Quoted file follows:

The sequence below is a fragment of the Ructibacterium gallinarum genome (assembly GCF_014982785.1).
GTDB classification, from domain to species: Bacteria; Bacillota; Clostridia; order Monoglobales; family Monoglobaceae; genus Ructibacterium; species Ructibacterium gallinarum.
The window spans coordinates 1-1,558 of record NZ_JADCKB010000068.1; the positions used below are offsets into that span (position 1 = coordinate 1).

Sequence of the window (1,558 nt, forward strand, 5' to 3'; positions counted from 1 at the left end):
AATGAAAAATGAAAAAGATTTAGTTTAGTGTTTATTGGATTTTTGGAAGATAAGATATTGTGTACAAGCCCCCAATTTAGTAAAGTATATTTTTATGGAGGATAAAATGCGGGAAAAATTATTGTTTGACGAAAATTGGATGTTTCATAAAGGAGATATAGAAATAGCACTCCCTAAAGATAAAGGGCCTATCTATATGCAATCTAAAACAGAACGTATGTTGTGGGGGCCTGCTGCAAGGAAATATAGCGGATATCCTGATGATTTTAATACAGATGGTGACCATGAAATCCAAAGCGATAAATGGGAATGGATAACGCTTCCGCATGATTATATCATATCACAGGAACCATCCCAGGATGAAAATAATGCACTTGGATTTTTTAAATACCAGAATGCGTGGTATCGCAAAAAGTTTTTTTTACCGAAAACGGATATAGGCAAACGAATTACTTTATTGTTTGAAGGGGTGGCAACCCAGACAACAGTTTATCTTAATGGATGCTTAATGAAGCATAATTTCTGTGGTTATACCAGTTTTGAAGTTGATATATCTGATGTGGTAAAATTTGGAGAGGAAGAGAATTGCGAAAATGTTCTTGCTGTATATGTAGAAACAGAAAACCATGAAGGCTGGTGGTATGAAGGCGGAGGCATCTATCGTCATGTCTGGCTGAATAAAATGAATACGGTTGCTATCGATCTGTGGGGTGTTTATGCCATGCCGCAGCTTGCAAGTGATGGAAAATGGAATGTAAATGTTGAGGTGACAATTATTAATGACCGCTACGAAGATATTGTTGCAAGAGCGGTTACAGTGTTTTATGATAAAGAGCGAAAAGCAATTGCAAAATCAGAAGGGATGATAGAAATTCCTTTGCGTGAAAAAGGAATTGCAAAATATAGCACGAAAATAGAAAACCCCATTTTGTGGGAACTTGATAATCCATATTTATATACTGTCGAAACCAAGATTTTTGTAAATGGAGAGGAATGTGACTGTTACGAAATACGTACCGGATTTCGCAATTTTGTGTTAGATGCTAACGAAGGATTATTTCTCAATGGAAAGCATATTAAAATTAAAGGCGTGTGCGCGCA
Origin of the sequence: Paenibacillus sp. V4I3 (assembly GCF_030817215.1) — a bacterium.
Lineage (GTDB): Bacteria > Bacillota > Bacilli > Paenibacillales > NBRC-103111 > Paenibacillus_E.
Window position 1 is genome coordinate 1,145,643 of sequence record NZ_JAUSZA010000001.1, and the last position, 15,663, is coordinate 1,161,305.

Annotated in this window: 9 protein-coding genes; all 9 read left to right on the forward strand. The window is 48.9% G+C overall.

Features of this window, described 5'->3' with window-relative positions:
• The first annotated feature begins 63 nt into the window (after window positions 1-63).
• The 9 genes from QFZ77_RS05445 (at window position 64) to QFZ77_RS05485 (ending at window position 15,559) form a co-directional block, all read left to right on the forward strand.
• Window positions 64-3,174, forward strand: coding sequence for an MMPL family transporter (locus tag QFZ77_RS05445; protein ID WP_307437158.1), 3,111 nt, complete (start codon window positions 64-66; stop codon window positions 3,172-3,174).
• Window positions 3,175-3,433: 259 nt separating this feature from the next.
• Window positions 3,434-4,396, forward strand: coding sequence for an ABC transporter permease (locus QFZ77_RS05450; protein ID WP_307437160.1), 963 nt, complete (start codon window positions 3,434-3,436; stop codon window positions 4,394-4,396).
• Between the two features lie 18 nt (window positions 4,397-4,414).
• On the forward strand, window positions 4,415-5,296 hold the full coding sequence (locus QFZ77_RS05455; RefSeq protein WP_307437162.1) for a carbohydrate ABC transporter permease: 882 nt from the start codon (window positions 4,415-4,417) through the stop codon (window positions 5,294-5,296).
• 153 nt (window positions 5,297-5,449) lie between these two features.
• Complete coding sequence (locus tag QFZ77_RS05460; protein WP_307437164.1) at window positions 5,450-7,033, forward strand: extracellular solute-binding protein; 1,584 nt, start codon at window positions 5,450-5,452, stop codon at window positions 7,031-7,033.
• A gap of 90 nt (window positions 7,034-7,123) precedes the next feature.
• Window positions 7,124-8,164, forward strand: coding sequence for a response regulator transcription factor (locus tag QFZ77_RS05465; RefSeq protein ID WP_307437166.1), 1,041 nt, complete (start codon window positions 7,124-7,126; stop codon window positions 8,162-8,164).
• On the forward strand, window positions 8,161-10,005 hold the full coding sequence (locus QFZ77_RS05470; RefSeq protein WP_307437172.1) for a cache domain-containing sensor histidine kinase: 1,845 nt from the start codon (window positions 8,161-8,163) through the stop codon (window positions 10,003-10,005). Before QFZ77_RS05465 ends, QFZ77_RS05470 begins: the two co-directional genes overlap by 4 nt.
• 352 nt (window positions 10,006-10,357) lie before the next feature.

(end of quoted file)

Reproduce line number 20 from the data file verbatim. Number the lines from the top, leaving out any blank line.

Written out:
• A gap of 90 nt (window positions 7,034-7,123) precedes the next feature.